the
tambalan
identifies
the
sickness
as
having
been
caused
by
an
offended
spirit,
the
treatment
is
to
appease
the
spirit.
One
can
offend
a
spirit
even
unknow-
e
Informant
from
Tolosa,
Leyte.
10
Same
informant
from
Tagbilaran,
Bohol.
11
Informant
from
Basey,
Samar.
86,
1
Arens:
Tambalan
and
His
Medical
Practices
125
ingly.
If
someone,
for
example,
happens
to
enter
a
territory
where
the
unzurukoy
(spirits)
are
living,
mostly
in
trees
or
bamboogroves,
to
cut
or
damage
a
tree
or
to
make
a
kaingin"
without
informing
the
spirits
may
cause
the
spirits
to
get
angry
and
harm.
the
offender.
The
offering
or
appeasing
ceremony
is,
in
the
main,
the
same
all
over
Leyte
and
Samar.
The
tambalan
asks
for
a
big
chicken
which
must
be
either
all
white
or
black.
This
is
cooked
without
salt
and
offered
together
with
other
food
such
as
cooked
rice,
cakes,
and
drinks.
Cigars
and
cigarettes
are
also
offered.
The
ceremony
is
usually
performed
in
the
early
morning
or
late
aftornoon."
The
procedures
and
materials
offered
vary
depending
upon
the
locality
where
found
or
on
the
tambalan
making
the
offering.
In
La
Paz,
Leyte,
for
example,
the
things
used
by
the
tambalan
are:
7
small
bamboo
tubes
about
4
inches
long
containing
tuba;
a
bottle
of
alcoholic
drink
(like
Blue
Label)
;
7
plates
of
biscuits—three
biscuits
on
each
plate;
7
eggs;
3
fat
hens
and
the
like."
Around
6:30
o'clock
in
the
evening,
the
tambalan
goes
with
his
materials
to.the
place
where
the
sick
person
was
supposedly
injured
by
the
spirits
(encantados,
umurukoy,
etc).
No
one
is
allowed
to
go
with
him.
15
There
he
makes
the
offering
to
the
spirits
and
prays
for
the
recovery
of
the
victim.
The
prayer
is
one
of
his
secrets.
After
the
offering,
he
brings
all
the
materials
back
to
the
house
of
the
sick
where
he
and
the
patient's
relatives
partake
of
them
at
a
banquet,"
In
other
places,
17
the
food
is
left
at
the
place
of
offering
and
is
not
taken
home.
Empirical
treatment.—The
distinction
between
magical
and
empirical
treatment
is
more
or
less
purely
theoretical.
Most
tambalan
combine
both
treatments
in
their
practice.
Never-
theless,
the
distinction
serves
its
purpose
in
this
study.
"Kaingin
cultivation
is
shifting
agriculture
and
means
abandoning
old
and
clearing
new
fields
every
one
in
four
years.
Informant
from
Palo,
Leyte.
"Informant
from.
La
Paz,
Leyte.
This
ceremony
is
called
ranagay
from
tagay,
meaning
"to
pour."
The
person
who
is
an
expert
in
panagay
is
known
as
mananagay.
So
in
La
Paz,
Leyte,
but
in
Palo,
Leyte,
and
other
places
the
tam-
balan
may
take
along
other
people.
"
La
Paz,
Leyte.
"Palo,
Leyte,
for
instance.
126
The
Philippine
Journal
of
Science
1957
The
use
of
herbs
in
the
treatment
of
sickness
is
as
old
as
history
and
is
known
to
the
primitive
as
well
as
the
highly
civilized
people.
This
is
so
in
the
Philippines.
In
Leyte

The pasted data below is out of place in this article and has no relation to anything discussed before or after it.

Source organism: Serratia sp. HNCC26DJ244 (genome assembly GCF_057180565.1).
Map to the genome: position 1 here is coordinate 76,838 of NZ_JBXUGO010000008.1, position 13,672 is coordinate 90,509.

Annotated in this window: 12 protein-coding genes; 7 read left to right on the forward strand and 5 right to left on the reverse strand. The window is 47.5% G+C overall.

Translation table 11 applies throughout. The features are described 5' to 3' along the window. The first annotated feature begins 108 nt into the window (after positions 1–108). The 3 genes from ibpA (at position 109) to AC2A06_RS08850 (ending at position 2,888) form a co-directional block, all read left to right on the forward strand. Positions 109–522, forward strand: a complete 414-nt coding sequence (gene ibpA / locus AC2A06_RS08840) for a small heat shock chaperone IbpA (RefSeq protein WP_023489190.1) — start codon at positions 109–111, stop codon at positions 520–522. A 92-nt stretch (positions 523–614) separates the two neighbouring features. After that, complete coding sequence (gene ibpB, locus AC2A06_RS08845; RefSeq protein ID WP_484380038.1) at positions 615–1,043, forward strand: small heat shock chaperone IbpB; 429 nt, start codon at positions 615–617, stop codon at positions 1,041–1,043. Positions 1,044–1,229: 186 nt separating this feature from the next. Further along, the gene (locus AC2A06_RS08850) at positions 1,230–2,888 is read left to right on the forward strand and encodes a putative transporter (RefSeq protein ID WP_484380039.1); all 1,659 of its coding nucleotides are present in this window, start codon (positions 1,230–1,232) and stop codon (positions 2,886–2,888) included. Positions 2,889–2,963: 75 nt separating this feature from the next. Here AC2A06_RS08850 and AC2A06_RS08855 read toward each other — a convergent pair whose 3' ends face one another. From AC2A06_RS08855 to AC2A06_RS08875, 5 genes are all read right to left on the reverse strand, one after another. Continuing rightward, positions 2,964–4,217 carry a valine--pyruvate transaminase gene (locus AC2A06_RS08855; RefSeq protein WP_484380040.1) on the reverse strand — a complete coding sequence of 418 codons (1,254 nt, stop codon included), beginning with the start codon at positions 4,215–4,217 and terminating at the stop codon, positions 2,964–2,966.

and
Samar
the
following
practice
was
observed:
if
the
patient
has
fever
the
tambalan
uses
the
plants,
(Janda,
panhaole,
hierva
buena,
halms,
hiova
mario,
and
camangyan
mixed
with
pili
sap.
The
plants
are
pressed
and
squeezed
in
order
to
extract
their
juices,
resulting
in
a
bitter
liquid,
reddish
in
color,
with
a
foul
odor.
Befcre
the
patient
drinks
the
liquid
a
short
prayer
is
said
to
bless
the
drink.
After
partaking
of
the
liquid,
the
tambalan
applies
a
portion
of
it
on
the
forehead,
on
the
joints
of
the
hands
and
feet
of
the
patient.
Thereafter,
the
herbs
from
which
the
juices
have
been
extracted
are
wrapped
in
cloth
and
placed
on
the
forehead,
in
case
the
patient
suffers
from
fever.
Should
he
suffer
from
asthma
the
same
compound
is
placed
on
the
chest
or
the
back."
A
patient
with
a
boil
or
a
swollen
part
on
the
body
is
treated
as
follows
:'
9
the
tambalan
applies
his
laway
(saliva)
on
the
swollen
part.
He
goes
to
the
kitchen
where
he
spits
a
part
of
his
saliva
on
a
stove,
offering
a
short
prayer.
He
asks
for
a
glass
of
water
and
places
leaves,
grass,
roots
and
the
bark
of
trees
in
it.
He
tastes
this
mixture,
says
a
prayer
and
gives
it
to
the
patient
to
drink.
While
sick,
the
patient
is
not
permitted
to
drink
any
water
except
the
above
mixture.
As
soon
as
the
boil
bursts
open
and
pus
flows
out,
the
tambalan
prepares
an
ointment
made
of
the
ashes
of
burnt
hielva
buena
and
burnt
Cochoachis
mixed
with
coconut
oil.
This
mixture,
called
lanta,
is
applied
along
the
edges
of
the
wound.
It
is
the
tambalan's
belief
that
if
lanta
is
applied
directly
on
the
boil's
opening,
the
opening
will
close
on
top
without
healing
the
boi1.
2
°
In
Eastern
Leyte.
a
headache
is
treated
as
follows:
the
thick
leaves
of
the
plant,
called
siempreriva
[Bryophyllum
pi-
natant
(Lam.)
Kurz.],
are
slightly
bruised
by
pressing
with
a
bottle.
The
bruised
leaves
are
then
placed
on
the
patient's
temples.
The
leaves
of
a
certain
kind
of
orange
plant
are
rubbed
together
until
crumpled.
They
are
then
applied
on
the
fore.
head,
covering
them
with
a
piece
of